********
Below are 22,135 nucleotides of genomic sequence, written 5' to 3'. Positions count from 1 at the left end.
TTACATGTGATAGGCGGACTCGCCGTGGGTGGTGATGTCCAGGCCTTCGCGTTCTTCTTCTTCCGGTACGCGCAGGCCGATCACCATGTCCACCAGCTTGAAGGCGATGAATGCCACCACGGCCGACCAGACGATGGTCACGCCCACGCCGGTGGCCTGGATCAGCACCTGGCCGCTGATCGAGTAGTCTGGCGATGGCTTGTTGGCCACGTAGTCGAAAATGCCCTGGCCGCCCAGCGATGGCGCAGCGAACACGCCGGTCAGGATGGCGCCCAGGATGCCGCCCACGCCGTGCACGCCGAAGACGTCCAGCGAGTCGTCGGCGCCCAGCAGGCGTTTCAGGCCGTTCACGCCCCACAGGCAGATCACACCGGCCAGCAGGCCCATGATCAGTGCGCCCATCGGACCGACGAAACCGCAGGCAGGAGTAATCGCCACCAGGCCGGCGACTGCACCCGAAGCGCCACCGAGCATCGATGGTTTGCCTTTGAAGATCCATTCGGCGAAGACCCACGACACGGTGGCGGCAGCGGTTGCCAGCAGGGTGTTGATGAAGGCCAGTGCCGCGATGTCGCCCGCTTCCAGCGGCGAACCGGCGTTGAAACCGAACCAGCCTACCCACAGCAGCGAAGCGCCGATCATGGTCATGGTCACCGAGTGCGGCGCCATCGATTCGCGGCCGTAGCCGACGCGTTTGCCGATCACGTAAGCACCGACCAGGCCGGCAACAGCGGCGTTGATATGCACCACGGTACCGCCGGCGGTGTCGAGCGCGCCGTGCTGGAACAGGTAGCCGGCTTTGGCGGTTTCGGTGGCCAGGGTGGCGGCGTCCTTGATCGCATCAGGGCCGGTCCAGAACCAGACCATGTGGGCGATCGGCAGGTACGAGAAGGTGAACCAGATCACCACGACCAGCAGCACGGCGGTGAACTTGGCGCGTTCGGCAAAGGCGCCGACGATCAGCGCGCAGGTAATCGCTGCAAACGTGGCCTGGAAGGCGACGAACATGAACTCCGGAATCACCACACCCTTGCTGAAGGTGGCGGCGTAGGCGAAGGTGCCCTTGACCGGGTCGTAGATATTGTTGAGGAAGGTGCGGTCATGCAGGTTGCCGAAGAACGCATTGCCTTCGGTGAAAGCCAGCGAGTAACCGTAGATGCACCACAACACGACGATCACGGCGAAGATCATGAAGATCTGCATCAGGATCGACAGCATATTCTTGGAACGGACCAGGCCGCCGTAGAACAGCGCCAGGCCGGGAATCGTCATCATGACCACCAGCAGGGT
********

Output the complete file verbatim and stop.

Below are 22,135 nucleotides of genomic sequence, written 5' to 3'. Positions count from 1 at the left end.
TTACATGTGATAGGCGGACTCGCCGTGGGTGGTGATGTCCAGGCCTTCGCGTTCTTCTTCTTCCGGTACGCGCAGGCCGATCACCATGTCCACCAGCTTGAAGGCGATGAATGCCACCACGGCCGACCAGACGATGGTCACGCCCACGCCGGTGGCCTGGATCAGCACCTGGCCGCTGATCGAGTAGTCTGGCGATGGCTTGTTGGCCACGTAGTCGAAAATGCCCTGGCCGCCCAGCGATGGCGCAGCGAACACGCCGGTCAGGATGGCGCCCAGGATGCCGCCCACGCCGTGCACGCCGAAGACGTCCAGCGAGTCGTCGGCGCCCAGCAGGCGTTTCAGGCCGTTCACGCCCCACAGGCAGATCACACCGGCCAGCAGGCCCATGATCAGTGCGCCCATCGGACCGACGAAACCGCAGGCAGGAGTAATCGCCACCAGGCCGGCGACTGCACCCGAAGCGCCACCGAGCATCGATGGTTTGCCTTTGAAGATCCATTCGGCGAAGACCCACGACACGGTGGCGGCAGCGGTTGCCAGCAGGGTGTTGATGAAGGCCAGTGCCGCGATGTCGCCCGCTTCCAGCGGCGAACCGGCGTTGAAACCGAACCAGCCTACCCACAGCAGCGAAGCGCCGATCATGGTCATGGTCACCGAGTGCGGCGCCATCGATTCGCGGCCGTAGCCGACGCGTTTGCCGATCACGTAAGCACCGACCAGGCCGGCAACAGCGGCGTTGATATGCACCACGGTACCGCCGGCGGTGTCGAGCGCGCCGTGCTGGAACAGGTAGCCGGCTTTGGCGGTTTCGGTGGCCAGGGTGGCGGCGTCCTTGATCGCATCAGGGCCGGTCCAGAACCAGACCATGTGGGCGATCGGCAGGTACGAGAAGGTGAACCAGATCACCACGACCAGCAGCACGGCGGTGAACTTGGCGCGTTCGGCAAAGGCGCCGACGATCAGCGCGCAGGTAATCGCTGCAAACGTGGCCTGGAAGGCGACGAACATGAACTCCGGAATCACCACACCCTTGCTGAAGGTGGCGGCGTAGGCGAAGGTGCCCTTGACCGGGTCGTAGATATTGTTGAGGAAGGTGCGGTCATGCAGGTTGCCGAAGAACGCATTGCCTTCGGTGAAAGCCAGCGAGTAACCGTAGATGCACCACAACACGACGATCACGGCGAAGATCATGAAGATCTGCATCAGGATCGACAGCATATTCTTGGAACGGACCAGGCCGCCGTAGAACAGCGCCAGGCCGGGAATCGTCATCATGACCACCAGCAGGGT